All art is fake news: imaginative, subjective, and constructed. If artists use the real world as raw material, their creations are only inventive interpretations of experience. That’s a good thing, particularly if we’re looking for new perspectives or novel ways to consider the increasingly confusing information surrounding us. As curator Ralph Rugoff noted at Wednesday’s press preview for the 58th edition of the International Art Exhibition of La Biennale di Venezia, we’re living in a world of polarized discourse and opposing parties that refer to different facts.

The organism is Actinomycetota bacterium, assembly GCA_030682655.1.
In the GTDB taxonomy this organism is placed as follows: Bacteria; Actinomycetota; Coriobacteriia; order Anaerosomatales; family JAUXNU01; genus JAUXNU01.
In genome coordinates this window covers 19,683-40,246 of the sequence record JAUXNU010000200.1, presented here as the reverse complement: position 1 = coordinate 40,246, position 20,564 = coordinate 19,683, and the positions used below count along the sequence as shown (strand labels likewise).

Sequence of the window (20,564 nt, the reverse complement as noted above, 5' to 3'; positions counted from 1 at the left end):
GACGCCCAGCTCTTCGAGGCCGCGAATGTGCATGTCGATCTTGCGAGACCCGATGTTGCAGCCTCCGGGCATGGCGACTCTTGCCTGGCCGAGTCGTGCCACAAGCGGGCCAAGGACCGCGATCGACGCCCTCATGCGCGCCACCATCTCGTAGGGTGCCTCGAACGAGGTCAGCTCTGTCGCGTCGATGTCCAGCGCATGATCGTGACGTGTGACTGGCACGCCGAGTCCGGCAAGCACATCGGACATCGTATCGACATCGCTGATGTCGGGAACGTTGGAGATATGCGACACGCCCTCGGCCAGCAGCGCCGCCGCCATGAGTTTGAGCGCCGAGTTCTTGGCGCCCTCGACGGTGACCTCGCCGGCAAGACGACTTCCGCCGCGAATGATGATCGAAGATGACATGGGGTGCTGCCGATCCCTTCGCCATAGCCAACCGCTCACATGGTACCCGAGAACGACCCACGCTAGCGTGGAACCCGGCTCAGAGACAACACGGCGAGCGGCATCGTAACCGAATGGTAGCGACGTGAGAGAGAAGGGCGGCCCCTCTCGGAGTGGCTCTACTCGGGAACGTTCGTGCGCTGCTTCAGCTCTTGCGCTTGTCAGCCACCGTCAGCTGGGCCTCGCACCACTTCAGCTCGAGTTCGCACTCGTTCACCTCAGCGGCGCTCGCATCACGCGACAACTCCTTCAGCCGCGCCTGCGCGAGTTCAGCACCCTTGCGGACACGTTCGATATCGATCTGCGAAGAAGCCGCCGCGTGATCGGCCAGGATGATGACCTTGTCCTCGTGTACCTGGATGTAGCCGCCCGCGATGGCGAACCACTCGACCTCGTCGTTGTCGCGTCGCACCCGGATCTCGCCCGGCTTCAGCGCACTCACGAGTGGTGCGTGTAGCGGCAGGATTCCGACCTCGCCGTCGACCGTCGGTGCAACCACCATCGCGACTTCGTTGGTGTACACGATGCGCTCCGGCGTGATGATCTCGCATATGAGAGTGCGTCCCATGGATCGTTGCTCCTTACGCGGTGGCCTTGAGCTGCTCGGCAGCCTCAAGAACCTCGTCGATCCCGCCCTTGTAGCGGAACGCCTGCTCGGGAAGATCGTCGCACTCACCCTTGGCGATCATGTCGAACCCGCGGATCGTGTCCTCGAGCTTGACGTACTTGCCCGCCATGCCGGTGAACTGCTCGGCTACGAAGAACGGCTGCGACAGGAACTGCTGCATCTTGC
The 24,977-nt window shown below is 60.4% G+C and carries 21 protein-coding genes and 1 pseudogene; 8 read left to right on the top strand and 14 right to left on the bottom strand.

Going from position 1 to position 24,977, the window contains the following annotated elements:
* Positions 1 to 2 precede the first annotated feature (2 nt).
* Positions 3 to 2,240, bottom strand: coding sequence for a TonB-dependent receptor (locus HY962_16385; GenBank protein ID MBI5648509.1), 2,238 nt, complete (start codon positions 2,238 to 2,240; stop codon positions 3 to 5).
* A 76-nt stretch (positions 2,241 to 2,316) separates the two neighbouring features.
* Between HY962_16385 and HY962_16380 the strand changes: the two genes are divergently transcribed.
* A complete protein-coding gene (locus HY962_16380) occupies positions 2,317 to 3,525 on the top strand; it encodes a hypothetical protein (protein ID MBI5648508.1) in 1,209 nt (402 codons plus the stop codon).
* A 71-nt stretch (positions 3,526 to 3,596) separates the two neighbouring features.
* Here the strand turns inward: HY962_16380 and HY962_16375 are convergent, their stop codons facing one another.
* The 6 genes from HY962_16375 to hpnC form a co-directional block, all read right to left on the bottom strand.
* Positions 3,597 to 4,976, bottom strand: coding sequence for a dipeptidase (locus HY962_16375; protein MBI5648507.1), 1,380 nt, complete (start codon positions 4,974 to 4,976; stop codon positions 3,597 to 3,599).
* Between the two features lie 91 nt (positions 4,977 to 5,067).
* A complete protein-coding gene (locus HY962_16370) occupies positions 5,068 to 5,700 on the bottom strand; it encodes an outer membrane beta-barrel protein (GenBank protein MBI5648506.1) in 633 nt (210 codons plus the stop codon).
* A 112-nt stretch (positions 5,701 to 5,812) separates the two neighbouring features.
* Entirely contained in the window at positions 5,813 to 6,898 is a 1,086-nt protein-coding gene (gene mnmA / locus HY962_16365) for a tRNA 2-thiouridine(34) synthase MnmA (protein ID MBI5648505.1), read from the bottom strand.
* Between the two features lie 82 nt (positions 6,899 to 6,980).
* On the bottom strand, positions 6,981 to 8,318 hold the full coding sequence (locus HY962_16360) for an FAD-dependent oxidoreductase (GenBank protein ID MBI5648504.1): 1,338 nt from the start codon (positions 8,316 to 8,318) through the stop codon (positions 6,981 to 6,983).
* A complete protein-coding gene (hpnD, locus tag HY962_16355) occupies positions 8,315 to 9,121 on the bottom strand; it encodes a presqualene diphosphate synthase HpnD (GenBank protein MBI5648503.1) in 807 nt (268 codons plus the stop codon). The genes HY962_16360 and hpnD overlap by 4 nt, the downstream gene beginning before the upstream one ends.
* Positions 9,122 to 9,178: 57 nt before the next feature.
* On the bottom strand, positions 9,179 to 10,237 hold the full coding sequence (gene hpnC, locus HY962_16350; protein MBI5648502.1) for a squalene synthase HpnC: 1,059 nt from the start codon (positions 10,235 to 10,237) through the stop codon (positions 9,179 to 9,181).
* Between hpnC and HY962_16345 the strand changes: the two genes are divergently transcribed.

Rugoff titled his show (which extends across two venues: the Arsenale and the Giardini) “May You Live in Interesting Times” after a proverb of apocryphal origins. Warning against the rise of fascism in the late 1930s, British politician Sir Austen Chamberlain invoked the phrase, calling it a Chinese curse. Turns out, the Chinese never used it. In Rugoff’s show, the most exciting works revel in their own fictions—and ultimately expose contemporary truths.